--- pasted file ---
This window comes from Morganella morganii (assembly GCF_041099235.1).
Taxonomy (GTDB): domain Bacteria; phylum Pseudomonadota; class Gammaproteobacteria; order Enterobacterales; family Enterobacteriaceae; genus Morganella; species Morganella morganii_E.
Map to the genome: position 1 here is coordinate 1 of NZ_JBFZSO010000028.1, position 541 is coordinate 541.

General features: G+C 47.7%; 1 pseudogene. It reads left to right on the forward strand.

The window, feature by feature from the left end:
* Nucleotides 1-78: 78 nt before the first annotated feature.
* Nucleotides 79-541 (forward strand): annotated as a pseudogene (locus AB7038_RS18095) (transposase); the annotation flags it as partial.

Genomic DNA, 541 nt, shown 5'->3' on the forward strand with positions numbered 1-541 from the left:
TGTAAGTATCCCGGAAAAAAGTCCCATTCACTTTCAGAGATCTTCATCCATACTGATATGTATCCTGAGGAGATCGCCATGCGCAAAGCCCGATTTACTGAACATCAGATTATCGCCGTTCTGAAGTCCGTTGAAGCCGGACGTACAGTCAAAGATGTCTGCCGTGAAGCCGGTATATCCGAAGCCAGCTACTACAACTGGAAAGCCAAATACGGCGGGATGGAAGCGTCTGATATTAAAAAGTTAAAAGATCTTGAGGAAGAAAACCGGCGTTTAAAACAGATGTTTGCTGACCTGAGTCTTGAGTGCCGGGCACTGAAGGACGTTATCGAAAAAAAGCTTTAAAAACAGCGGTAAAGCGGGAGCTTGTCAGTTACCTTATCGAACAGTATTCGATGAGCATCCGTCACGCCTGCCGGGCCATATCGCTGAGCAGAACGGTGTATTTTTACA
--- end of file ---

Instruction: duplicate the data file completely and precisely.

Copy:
This window comes from Morganella morganii (assembly GCF_041099235.1).
Taxonomy (GTDB): domain Bacteria; phylum Pseudomonadota; class Gammaproteobacteria; order Enterobacterales; family Enterobacteriaceae; genus Morganella; species Morganella morganii_E.
Map to the genome: position 1 here is coordinate 1 of NZ_JBFZSO010000028.1, position 541 is coordinate 541.

General features: G+C 47.7%; 1 pseudogene. It reads left to right on the forward strand.

The window, feature by feature from the left end:
* Nucleotides 1-78: 78 nt before the first annotated feature.
* Nucleotides 79-541 (forward strand): annotated as a pseudogene (locus AB7038_RS18095) (transposase); the annotation flags it as partial.

Genomic DNA, 541 nt, shown 5'->3' on the forward strand with positions numbered 1-541 from the left:
TGTAAGTATCCCGGAAAAAAGTCCCATTCACTTTCAGAGATCTTCATCCATACTGATATGTATCCTGAGGAGATCGCCATGCGCAAAGCCCGATTTACTGAACATCAGATTATCGCCGTTCTGAAGTCCGTTGAAGCCGGACGTACAGTCAAAGATGTCTGCCGTGAAGCCGGTATATCCGAAGCCAGCTACTACAACTGGAAAGCCAAATACGGCGGGATGGAAGCGTCTGATATTAAAAAGTTAAAAGATCTTGAGGAAGAAAACCGGCGTTTAAAACAGATGTTTGCTGACCTGAGTCTTGAGTGCCGGGCACTGAAGGACGTTATCGAAAAAAAGCTTTAAAAACAGCGGTAAAGCGGGAGCTTGTCAGTTACCTTATCGAACAGTATTCGATGAGCATCCGTCACGCCTGCCGGGCCATATCGCTGAGCAGAACGGTGTATTTTTACA